Ken W. Y. Cho
The information listed below is current as of the date the transcript was finalized.
Abstract of Interview
Ken W. Y. Cho was born in 1956 in Seoul, South Korea; the eldest of three siblings. His father, a shrewd entrepreneur from a very modest background and his mother, the daughter of a well-to-do Korean family, both fled North Korea in 1945, following the Soviet takeover at the end of World War II. Cho's parents would later meet and marry in South Korea and eventually move to Japan when he was only five years old. Cho was therefore forced to learn Japanese rapidly in order to excel in the rigorous educational environment. His childhood interest in the sciences came from watching his favorite cartoon about a scientist. Cho received his B.A. in Chemistry from Grinnell College in 1979. He elected to attend an undergraduate institution in the United States based on the advice of a family friend and because his Korean heritage severely limited his career options in Japan. Once again Cho was forced to rapidly assimilate a new language and culture, and often spent entire nights just completing reading assignments and homework. He matriculated into the Department of Molecular Biology at the University of Pennsylvania, where he conducted his research in Roberto Weinmann's lab at the Wistar Institute, and received his PhD in 1985. Cho began his postdoctoral research at the University of California, Los Angeles in 1986 in Dr. Edward M. De Robertis's Lab, where he became interested in homeobox genes and their role in the development of embryos. He studied these homeobox genes in Drosophila before switching to Xenopus and creating a cDNA library that would shed light on several new developmentally crucial genes; most notably goosecoid genes. In 1991 Cho was appointed assistant professor in the Department of Developmental and Cell Biology at the University of California, Irvine. His research there has encompassed an interest in the regulation of homeobox genes and goosecoid genes in the context of embryological development in vertebrates. Most of his research focuses on the implications of these genes on a specific group of embryological cells in amphibians, a group known as Spemann's Organizer. Throughout his oral history Cho stresses the importance of choosing a career that one truly loves, and he hopes that his children will be happy in whatever career path they choose. He has received several award and grants, including a March of Dimes Basil O'Conner Starter Research Scholar award, an American Cancer Society Junior Faculty Research award, and most notably a Pew Scholars Program in the Biomedical Sciences grant, which he discusses in the oral history interview.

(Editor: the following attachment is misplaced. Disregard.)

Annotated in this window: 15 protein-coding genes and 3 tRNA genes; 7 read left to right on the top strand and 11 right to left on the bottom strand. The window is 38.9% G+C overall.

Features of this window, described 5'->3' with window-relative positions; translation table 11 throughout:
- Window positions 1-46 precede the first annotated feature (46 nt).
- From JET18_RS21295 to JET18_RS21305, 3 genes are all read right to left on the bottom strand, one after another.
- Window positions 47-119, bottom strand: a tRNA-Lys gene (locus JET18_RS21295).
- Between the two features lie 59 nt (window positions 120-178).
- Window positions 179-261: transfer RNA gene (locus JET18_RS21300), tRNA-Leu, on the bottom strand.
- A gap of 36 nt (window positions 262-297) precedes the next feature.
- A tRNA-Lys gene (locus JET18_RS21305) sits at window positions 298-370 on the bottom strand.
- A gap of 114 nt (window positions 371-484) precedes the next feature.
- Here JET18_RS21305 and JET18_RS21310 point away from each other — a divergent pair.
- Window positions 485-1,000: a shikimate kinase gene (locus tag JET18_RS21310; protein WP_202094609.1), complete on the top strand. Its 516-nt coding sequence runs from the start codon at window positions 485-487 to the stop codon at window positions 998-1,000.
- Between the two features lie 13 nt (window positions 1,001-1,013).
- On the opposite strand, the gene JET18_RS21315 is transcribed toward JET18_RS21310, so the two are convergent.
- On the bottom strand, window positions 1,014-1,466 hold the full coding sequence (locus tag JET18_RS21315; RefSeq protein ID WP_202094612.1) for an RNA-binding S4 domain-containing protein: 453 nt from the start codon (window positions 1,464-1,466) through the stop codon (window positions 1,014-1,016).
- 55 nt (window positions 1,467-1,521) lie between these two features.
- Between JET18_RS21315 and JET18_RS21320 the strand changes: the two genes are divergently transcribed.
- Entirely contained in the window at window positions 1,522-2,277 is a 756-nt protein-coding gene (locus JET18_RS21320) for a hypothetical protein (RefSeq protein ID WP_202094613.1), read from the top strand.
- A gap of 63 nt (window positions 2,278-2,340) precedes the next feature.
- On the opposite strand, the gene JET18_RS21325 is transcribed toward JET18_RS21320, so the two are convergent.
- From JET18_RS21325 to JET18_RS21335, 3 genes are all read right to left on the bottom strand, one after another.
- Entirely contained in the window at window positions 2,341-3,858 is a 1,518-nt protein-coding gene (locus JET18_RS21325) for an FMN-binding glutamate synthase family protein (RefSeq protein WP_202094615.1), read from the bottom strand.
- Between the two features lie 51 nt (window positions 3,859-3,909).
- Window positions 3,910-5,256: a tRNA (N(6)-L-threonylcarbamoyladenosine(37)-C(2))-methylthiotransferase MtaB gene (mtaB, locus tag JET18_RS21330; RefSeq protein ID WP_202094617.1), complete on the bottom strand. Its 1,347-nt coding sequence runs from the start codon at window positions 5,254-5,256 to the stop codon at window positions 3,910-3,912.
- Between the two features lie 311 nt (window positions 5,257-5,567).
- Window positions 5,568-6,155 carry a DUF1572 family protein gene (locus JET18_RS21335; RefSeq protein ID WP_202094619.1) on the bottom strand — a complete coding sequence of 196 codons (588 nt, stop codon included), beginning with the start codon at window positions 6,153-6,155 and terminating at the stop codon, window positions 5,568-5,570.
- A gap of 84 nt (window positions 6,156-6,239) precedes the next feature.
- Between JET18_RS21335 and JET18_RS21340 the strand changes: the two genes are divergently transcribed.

|1985||University of Pennsylvania||PhD||Molecular Biology|
University of California, Los Angeles
University of California, Irvine
|1992 to 1994||
March of Dimes Basil O'Conner Starter Research Scholar Award
|1993 to 1995||
American Cancer Society Junior Faculty Research Award
|1994 to 1998||
Pew Scholars Program in the Biomedical Sciences
Table of Contents
Parents escape North Korea. Korean infrastructure and culture. Education in Japan. Life as an outsider. Career options. Applying to colleges in the United States. Uncle's influence.
Grinnel College. Language barriers. Keeping up with classes. Dormitory life. Social life. Sports. Religious upbringing. Christianity in Korea. Religion and science. Sisters. Parental expectations.
The University of Pennsylvania. Dr. Roberto Weinmann's lab. Research environment. Wistar Institute. Looking for a postdoctoral lab.
University of California, Los Angeles. Dr. Edward M. De Robertiss' lab. Research on Drosophila homeobox genes. Embryology. Switch to Xenopus laevis Homeobox genes. Goosecoid gene identified. cDNA Library. Looking for a job. Marriage.
University of California, Irvine. Challenges of the principal investigator role. Current lab. Publishing. Funding. Receives the Pew Scholars Program in the Biomedical Sciences Grant. Teaching. University of California system. Students. Administrative responsibilities.
Family. Japanese and Korean School. Extracurricular activities. Citizenship.
Race and gender discrimination. Art and science. Creativity in science. Competition. Technology. English as a second language. Goals.